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It is a violation of Federal law to use this product in a manner inconsistent with its labeling. VELOSSA must be used only in accordance with recommendations on this label, or in supplemental Helena publications. Do not apply this product in a way that will contact workers or other persons, either directly or through drift. Only protected handlers may be in the area during application. For any requirements specific to your State or Tribe, consult the agency responsible for pesticide regulation. The correct use rates by crop and geographical area, specified on this label, and proper mixing/loading site considerations and application procedures must be followed to minimize potential for hexazinone movement into groundwater. Users are
encouraged to consult with their State Department of Agriculture, Extension Service, or other pesticide lead agency for information regarding soil permeability, aquifer vulnerability, and best management practices for their area.

VELOSSA Liquid Herbicide is a water-soluble liquid that is mixed in water and applied as a spray for weed control in certain crops, Christmas trees, forestry site preparation and release areas, and industrial areas. It may also be applied undiluted as a basal soil treatment for brush control in reforestation areas, rangeland, pastures and non-crop areas, or by stem injection for brush control.
VELOSSA is an effective general herbicide providing both contact and residual control of many annual, biennial and perennial weeds and woody plants.
VELOSSA is noncorrosive to equipment. Care must be exercised when applying VELOSSA near desirable trees or shrubs as they can absorb VELOSSA through roots extending into treated areas. This product may be applied on conifer plantations and non-crop sites that contain areas of temporary surface water caused by collection of water between planting beds, in equipment ruts, or in other depressions created by management activities. It is permissible to treat intermittent drainage, intermittently flooded low-lying sites, seasonally dry flood plains and transitional areas between upland and lowland sites when no water is present. It is also permissible to treat marshes, swamps and bogs after water has receded, as well as seasonally dry flood deltas. DO NOT make applications to natural or man-made bodies of water such as lakes, reservoirs, ponds, streams and canals.

VELOSSA may be applied by ground equipment and, where permitted, aerial equipment. Use rates, minimum spray gallonage, and other application information are described for the various uses. Dispose of the equipment washwater by applying it to a use site listed on this label or in accordance with directions given in the “Storage and Disposal” section of this label. Before spraying, calibrate equipment to determine the quantity of water necessary to uniformly and thoroughly cover the vegetation and soil in a measured area to be treated.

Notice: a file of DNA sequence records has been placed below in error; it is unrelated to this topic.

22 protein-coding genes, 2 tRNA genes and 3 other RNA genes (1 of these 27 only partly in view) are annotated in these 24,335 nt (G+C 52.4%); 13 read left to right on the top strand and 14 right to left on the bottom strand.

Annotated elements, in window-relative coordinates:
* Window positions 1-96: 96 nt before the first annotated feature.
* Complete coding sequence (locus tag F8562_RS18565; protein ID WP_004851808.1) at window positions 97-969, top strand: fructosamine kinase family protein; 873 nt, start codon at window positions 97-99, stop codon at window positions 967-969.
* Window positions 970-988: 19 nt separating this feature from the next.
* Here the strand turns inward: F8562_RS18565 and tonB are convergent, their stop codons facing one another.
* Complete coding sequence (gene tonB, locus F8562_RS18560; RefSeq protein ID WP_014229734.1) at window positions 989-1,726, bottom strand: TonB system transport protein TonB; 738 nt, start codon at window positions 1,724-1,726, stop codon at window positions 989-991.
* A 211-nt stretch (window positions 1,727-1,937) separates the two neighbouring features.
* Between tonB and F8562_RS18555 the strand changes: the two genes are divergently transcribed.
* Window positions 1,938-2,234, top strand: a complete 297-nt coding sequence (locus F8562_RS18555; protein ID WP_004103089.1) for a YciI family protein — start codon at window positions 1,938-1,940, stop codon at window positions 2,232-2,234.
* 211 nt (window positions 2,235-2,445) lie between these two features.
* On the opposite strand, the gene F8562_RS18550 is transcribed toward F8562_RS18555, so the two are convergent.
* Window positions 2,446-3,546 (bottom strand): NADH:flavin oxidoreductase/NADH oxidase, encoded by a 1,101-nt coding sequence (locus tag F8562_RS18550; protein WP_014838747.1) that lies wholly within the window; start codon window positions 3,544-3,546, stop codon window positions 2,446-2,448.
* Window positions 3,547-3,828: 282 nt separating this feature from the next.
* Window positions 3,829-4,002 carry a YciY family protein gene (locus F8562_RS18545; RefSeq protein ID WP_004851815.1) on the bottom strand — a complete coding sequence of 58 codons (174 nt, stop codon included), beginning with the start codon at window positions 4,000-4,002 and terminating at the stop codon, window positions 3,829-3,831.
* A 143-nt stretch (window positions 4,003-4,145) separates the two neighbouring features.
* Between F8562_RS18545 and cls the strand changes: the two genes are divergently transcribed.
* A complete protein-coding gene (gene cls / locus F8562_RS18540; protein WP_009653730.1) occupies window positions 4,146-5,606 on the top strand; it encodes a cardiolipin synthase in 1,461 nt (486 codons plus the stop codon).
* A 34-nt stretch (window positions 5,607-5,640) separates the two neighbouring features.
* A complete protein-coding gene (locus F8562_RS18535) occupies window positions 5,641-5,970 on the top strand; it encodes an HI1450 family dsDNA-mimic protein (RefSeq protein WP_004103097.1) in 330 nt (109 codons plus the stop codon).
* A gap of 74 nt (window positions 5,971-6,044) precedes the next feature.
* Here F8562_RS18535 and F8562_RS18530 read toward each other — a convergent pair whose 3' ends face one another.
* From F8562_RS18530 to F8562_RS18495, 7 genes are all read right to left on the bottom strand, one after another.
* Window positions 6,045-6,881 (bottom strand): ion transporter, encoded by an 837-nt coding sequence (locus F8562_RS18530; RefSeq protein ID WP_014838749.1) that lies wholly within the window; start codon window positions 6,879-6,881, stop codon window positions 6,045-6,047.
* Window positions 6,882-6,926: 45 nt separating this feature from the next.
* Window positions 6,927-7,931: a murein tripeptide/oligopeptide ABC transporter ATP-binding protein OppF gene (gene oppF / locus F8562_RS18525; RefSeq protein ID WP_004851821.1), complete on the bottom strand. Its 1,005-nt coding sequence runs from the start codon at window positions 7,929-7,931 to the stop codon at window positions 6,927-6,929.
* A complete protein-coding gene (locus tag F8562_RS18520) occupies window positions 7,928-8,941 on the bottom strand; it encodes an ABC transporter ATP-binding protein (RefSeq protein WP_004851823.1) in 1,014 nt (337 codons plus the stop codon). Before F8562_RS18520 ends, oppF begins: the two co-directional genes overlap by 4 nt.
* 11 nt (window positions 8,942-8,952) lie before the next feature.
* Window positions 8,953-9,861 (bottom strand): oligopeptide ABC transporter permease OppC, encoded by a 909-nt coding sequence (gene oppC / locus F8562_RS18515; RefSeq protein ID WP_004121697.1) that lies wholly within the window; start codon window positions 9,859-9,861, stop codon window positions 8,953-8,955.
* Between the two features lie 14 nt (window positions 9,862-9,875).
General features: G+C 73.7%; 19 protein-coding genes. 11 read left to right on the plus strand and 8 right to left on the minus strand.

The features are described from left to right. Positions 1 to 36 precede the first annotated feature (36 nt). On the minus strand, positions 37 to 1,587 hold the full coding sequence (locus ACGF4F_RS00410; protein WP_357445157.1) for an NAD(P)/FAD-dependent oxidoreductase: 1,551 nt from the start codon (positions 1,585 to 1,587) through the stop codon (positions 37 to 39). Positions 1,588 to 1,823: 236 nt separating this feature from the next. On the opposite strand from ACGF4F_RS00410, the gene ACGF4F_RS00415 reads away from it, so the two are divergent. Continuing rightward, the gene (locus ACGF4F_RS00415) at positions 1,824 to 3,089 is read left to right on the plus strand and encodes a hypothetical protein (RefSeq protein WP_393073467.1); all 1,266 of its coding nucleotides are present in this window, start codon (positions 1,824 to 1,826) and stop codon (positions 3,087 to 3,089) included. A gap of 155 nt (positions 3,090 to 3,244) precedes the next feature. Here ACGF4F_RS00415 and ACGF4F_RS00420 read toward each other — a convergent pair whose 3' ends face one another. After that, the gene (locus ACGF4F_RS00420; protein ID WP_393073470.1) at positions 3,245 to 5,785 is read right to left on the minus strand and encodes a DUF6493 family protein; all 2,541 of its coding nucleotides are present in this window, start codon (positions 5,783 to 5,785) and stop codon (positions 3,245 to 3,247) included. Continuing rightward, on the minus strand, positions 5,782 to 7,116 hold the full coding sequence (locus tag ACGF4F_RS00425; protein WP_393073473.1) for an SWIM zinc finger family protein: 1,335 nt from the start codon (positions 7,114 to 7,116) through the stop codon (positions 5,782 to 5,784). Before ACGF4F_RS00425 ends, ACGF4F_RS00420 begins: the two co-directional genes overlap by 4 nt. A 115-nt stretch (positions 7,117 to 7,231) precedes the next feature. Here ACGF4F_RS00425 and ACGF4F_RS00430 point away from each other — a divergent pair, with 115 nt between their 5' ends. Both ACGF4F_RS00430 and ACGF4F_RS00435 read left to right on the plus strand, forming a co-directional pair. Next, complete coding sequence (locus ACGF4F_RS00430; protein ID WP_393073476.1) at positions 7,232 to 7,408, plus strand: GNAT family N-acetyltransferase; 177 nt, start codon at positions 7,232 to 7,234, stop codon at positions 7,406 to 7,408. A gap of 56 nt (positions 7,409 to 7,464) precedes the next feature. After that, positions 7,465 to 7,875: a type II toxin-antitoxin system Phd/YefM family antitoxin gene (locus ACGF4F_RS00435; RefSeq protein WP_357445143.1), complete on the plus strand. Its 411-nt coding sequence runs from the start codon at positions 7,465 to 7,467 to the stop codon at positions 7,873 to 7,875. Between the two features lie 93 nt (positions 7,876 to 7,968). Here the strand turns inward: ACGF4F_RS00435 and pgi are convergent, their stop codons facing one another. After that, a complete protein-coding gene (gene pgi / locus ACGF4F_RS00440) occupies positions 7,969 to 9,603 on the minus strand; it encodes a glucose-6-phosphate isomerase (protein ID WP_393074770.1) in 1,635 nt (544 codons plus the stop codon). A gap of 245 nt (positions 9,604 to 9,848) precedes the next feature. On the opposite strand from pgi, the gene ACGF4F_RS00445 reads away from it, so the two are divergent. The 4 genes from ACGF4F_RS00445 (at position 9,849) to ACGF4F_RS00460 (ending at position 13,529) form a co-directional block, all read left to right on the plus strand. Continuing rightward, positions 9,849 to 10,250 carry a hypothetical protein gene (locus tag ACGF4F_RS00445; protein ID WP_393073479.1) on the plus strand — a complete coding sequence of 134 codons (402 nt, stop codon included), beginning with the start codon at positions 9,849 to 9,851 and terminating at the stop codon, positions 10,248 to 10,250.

VELOSSA may be tank mixed with other Herbicides and/or adjuvants registered for the uses (crops) specified in the label. Refer to the label of the tank mix partner(s) for any additional use instructions or restrictions. The most restrictive label provisions apply. If the other label instructions conflict with this label do not tank mix the herbicide and/or adjuvant with VELOSSA.
NOTE: When the air temperature is around 32°F, tank mixtures of “Gramoxone Max” (paraquat dichloride) plus VELOSSA may form a hard sludge in the spray tank. This effect is most likely to occur when the tank mixture comes into contact with aluminum.

When Herbicides that affect the same biological site of action are used repeatedly over several years to control the same weed species in the same field, naturally-occurring resistant biotypes may survive a correctly applied Herbicide treatment, propagate, and become dominant in that field. Adequate control of these resistant weed biotypes cannot be expected. If weed control is unsatisfactory, it may be necessary to retreat the problem area using a product affecting a different site of action.
To better manage Herbicide resistance through delaying the proliferation and possible dominance of Herbicide resistant weed biotypes, it may be necessary to change cultural practices within and between crop seasons such as using a combination of tillage, retreatment, tank-mix partners and/or sequential Herbicide applications that have a different site of action. Weed escapes that are allowed to go to seed will promote the spread of resistant biotypes.
It is advisable to keep accurate records of pesticides applied to individual fields to help obtain information on the spread and dispersal of resistant biotypes. Consult your agricultural dealer, consultant, applicator, and/or appropriate State Agricultural Extension Service representative for specific alternative cultural practices or Herbicide recommendations available in your area.

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